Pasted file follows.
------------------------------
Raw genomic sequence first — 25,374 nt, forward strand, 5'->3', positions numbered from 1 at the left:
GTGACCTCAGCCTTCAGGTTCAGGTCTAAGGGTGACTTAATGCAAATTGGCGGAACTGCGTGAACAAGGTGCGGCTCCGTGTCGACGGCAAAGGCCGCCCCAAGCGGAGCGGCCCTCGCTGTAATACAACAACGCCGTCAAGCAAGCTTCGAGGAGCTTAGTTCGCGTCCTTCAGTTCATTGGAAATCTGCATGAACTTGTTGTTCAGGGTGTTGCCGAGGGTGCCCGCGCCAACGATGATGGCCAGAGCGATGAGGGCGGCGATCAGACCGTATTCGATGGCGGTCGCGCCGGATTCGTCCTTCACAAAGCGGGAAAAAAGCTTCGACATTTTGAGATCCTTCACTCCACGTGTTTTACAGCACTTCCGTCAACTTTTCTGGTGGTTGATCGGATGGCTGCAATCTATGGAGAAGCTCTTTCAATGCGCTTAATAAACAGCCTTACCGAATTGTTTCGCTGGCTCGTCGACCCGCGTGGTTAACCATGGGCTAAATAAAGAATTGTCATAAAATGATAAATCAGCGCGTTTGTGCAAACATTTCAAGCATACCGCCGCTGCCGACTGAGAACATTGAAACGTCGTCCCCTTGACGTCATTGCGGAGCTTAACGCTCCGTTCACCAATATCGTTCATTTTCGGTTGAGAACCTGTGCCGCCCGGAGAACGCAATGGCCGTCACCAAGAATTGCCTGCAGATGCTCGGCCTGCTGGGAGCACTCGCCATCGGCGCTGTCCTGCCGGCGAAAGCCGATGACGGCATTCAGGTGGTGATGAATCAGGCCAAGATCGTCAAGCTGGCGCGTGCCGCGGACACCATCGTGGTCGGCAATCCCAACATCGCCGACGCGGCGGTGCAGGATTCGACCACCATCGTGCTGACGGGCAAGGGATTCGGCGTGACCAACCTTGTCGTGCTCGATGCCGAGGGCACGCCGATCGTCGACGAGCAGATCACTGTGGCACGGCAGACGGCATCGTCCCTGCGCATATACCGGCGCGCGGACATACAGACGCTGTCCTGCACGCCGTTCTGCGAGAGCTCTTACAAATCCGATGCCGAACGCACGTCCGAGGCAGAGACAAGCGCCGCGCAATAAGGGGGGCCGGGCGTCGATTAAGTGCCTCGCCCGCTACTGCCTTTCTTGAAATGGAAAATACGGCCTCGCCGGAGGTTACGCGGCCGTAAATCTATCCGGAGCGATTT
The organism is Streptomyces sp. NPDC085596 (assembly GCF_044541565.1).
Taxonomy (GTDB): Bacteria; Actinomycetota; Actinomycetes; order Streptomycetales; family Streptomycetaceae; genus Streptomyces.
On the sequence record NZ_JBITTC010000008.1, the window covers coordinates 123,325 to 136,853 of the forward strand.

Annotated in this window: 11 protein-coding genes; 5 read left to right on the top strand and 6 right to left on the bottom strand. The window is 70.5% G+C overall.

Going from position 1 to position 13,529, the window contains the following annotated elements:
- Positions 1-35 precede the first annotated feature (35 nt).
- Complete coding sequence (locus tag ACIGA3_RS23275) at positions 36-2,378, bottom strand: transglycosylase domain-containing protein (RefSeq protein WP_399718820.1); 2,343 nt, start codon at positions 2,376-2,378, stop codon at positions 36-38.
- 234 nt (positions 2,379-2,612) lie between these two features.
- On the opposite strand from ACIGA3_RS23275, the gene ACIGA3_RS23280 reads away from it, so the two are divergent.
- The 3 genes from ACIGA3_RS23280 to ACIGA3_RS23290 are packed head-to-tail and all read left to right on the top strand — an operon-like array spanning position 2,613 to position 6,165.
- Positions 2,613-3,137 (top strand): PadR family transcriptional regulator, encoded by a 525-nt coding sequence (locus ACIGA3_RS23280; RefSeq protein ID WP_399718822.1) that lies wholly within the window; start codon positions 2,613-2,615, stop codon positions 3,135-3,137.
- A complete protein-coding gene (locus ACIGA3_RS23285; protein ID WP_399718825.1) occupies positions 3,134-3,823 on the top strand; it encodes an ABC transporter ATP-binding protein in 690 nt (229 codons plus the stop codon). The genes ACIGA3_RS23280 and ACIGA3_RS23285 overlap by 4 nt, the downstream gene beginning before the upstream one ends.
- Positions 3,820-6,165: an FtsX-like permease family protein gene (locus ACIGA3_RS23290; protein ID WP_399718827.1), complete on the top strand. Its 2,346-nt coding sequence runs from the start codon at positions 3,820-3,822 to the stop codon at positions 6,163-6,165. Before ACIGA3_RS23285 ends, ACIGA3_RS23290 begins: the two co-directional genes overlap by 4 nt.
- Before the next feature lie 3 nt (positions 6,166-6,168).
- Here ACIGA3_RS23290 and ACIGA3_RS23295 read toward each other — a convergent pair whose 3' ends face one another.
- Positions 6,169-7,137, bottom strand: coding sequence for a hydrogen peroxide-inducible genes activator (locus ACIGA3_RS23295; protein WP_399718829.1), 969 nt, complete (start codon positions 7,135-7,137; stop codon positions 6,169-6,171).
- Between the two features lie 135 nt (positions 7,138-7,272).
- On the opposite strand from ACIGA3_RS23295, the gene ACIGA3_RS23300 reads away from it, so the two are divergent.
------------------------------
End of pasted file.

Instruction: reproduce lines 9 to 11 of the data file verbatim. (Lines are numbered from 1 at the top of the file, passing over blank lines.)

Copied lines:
- Complete coding sequence (locus tag ACIGA3_RS23275) at positions 36-2,378, bottom strand: transglycosylase domain-containing protein (RefSeq protein WP_399718820.1); 2,343 nt, start codon at positions 2,376-2,378, stop codon at positions 36-38.
- 234 nt (positions 2,379-2,612) lie between these two features.
- On the opposite strand from ACIGA3_RS23275, the gene ACIGA3_RS23280 reads away from it, so the two are divergent.